In Bangladesh, the overall pond area is 1,46,890 ha and ox-bow lakes (baors) are 5,488 ha.
Bangladesh is considered one of the most suitable regions for fisheries in the world, with the world's largest flooded wetland and the third largest aquatic biodiversity in Asia after China and India.
Bangladeshi inland fisheries, primarily in the inland aquaculture sector play a great role to boost Bangladesh to 1st in world auaculcure production by 2020. This increase in the aquaculture production has been made possible with the implementation of scientific and technological modernization.
From 2000 and 2016, aquaculture production increased from 712,640 and 2,060,408 metric ton,a much larger quantity than wild capture production (1.023 million t) in 2016.
Name of Fish that grows and cultivates are as follows:
Rui (Labeo rohita), Catla (Catla catla), Mrigal (Cirrhinus cirrhosus), Kalibaus (Labeo calbasu), Bata (Labeo Bata), Ghonia (Labeo gonius),Silver Carp (Hypophthalmichthys molitrix), Grass Carp (Ctenopharyngodon idella), Common Carp (Cyprinus carpio), Other Exotic Carp, Pangas (Pangasius pangasius), Boal/Air (Wallago attu/Sperata aor/Sperata seenghala), Shol/Gazar/Taki (Channa striatus/C. marulius/C. punctatus), Koi (Anabas testudineus), Singi/Magur (Heteropneustes fossilis/Clarias batrachus), Big Prawn, Small Prawn,Tilapia/Nilotica (Oreochromis mossambicus/O. niloticus), Sarpunti (Puntius sarana) and other Fish.
Aquaculture is the farming of fish and other aquatic organisms, with ‘farming’ implying some form of intervention to increase productions, and some form of private rights of the stock under intervention.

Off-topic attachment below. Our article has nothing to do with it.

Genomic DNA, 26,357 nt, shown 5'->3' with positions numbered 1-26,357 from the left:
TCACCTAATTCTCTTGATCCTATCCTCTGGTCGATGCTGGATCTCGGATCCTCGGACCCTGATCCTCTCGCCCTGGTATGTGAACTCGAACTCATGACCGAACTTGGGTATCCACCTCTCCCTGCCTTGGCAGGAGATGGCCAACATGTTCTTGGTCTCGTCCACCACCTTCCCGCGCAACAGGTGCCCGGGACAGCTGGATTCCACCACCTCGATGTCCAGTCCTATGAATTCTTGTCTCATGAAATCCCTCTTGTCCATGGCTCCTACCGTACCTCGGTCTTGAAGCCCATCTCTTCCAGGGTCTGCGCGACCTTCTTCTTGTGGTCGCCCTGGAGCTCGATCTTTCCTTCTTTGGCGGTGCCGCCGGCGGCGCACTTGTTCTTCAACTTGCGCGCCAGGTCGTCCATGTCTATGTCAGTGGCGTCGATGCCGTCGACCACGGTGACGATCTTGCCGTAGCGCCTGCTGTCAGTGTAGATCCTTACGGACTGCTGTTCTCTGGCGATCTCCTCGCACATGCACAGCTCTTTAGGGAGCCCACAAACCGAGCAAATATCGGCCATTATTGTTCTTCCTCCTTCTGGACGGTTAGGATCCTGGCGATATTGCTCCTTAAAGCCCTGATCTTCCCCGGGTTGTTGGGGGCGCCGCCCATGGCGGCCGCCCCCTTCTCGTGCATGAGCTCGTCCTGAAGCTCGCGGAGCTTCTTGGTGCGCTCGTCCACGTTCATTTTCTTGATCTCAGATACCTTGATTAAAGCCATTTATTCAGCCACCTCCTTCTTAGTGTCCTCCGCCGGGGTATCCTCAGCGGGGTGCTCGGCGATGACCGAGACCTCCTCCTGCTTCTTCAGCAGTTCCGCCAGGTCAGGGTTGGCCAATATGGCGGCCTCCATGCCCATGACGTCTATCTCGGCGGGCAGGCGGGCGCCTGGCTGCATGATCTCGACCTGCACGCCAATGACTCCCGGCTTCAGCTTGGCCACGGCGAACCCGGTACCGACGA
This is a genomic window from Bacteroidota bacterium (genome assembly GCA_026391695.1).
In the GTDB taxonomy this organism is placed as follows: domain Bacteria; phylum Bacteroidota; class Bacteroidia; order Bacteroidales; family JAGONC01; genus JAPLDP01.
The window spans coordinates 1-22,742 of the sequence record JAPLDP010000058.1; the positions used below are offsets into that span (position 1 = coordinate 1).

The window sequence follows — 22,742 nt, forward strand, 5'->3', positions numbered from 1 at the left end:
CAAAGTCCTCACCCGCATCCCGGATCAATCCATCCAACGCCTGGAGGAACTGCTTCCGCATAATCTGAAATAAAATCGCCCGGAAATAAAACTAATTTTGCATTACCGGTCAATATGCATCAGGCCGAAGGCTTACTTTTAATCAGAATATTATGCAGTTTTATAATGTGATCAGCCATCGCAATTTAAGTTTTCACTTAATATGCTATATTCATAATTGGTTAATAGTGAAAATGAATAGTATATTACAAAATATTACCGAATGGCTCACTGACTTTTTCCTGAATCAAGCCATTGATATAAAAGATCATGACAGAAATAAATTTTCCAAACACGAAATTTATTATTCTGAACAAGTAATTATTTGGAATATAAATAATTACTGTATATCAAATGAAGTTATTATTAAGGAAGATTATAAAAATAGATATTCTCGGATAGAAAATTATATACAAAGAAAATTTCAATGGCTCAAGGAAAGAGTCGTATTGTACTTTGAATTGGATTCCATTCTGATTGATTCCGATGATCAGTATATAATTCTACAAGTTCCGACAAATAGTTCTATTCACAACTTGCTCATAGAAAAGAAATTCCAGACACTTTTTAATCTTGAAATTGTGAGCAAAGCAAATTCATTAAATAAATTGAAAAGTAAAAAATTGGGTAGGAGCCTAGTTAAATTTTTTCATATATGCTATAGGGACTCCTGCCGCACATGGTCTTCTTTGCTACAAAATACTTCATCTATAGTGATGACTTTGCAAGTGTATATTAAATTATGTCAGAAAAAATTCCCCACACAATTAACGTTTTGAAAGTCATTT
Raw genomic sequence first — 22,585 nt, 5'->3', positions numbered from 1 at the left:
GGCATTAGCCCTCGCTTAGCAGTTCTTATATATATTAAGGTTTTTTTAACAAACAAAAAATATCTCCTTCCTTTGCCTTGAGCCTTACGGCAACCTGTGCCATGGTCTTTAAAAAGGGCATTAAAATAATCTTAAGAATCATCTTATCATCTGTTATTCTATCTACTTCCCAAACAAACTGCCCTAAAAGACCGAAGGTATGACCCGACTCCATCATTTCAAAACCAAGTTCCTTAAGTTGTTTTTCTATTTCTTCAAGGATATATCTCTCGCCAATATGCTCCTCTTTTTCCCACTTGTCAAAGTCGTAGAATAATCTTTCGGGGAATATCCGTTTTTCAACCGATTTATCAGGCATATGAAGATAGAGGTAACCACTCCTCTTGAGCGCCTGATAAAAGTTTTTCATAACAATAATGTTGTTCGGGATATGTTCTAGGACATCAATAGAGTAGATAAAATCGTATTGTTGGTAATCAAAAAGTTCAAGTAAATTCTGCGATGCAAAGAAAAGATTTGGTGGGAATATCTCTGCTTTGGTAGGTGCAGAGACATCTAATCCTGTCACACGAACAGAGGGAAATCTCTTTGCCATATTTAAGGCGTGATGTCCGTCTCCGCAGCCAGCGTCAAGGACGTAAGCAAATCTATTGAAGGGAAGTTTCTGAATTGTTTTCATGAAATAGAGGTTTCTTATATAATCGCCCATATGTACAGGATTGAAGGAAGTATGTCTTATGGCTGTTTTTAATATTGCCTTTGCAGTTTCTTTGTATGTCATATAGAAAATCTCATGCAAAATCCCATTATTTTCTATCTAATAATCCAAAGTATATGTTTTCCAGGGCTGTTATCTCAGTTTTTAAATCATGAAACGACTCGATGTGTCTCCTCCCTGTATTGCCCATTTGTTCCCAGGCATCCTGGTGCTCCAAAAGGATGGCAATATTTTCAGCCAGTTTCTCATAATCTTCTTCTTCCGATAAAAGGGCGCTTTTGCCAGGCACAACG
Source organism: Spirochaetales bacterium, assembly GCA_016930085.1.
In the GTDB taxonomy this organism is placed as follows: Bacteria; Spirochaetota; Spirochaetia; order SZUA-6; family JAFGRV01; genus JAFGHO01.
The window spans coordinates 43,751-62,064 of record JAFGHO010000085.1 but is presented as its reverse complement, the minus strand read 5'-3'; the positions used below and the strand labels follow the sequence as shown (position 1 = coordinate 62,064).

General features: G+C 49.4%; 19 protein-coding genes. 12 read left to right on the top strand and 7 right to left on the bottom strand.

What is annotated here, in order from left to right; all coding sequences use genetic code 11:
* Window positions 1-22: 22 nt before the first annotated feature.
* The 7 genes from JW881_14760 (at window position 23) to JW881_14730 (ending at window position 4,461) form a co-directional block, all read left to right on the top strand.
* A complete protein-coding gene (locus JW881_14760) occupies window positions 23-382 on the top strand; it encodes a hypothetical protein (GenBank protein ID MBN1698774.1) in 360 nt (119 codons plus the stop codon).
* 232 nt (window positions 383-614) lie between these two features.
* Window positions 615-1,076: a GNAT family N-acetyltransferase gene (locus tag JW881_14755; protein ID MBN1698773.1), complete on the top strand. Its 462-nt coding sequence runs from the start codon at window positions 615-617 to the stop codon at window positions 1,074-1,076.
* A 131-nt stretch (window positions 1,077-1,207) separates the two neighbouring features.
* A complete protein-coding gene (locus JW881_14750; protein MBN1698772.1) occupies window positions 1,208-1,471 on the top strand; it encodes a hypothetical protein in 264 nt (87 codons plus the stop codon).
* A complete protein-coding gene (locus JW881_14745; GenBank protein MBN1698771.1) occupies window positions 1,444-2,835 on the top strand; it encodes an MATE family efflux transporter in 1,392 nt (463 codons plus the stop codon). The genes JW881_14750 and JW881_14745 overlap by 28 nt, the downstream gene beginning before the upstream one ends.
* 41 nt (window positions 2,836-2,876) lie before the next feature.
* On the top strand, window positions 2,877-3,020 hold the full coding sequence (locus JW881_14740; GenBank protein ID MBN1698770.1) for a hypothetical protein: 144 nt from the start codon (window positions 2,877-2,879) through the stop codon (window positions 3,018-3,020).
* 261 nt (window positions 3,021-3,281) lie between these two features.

Two types of aquaculture practices are going on in Bangladesh such as, freshwater and coastal aquaculture.
Freshwater aquaculture is mainly comprised of pond farming of carps (indigenous and exotic), Mekong pangasid catfish, tilapia, Mekong climbing perch, and a number of other domesticated fish, though in lesser scale. Coastal aquaculture is mainly comprised of shrimp and prawn farming in ghers (coastal pond or enclosures).
The inland aquaculture has generally experienced the fastest growth, with the establishment of new technologies, species, and intensification and improvement of farming, particularly in pond aquaculture, entirely over the country.
There has also been a recent increase in the value of fishery exports, with more than US $34.08 billion in 2010 rising to more than US $46.60 billion in 2015. However, fisheries production is well below production targets
despite the large gains seen in the aquaculture sector.
Aquaculture now provides around half the fish for direct human consumption in Bangladesh and is set to grow further.
Aquaculture industry contributes to the economy with increasing production capacity and high export opportunities.
Over the last 12 years, the average growth rate of fisheries is 5.4%, while aquaculture has grown 8.2%.
This recent and rapid development has boosted Bangladesh to 3rd in world aquaculture production (DoF, 2018).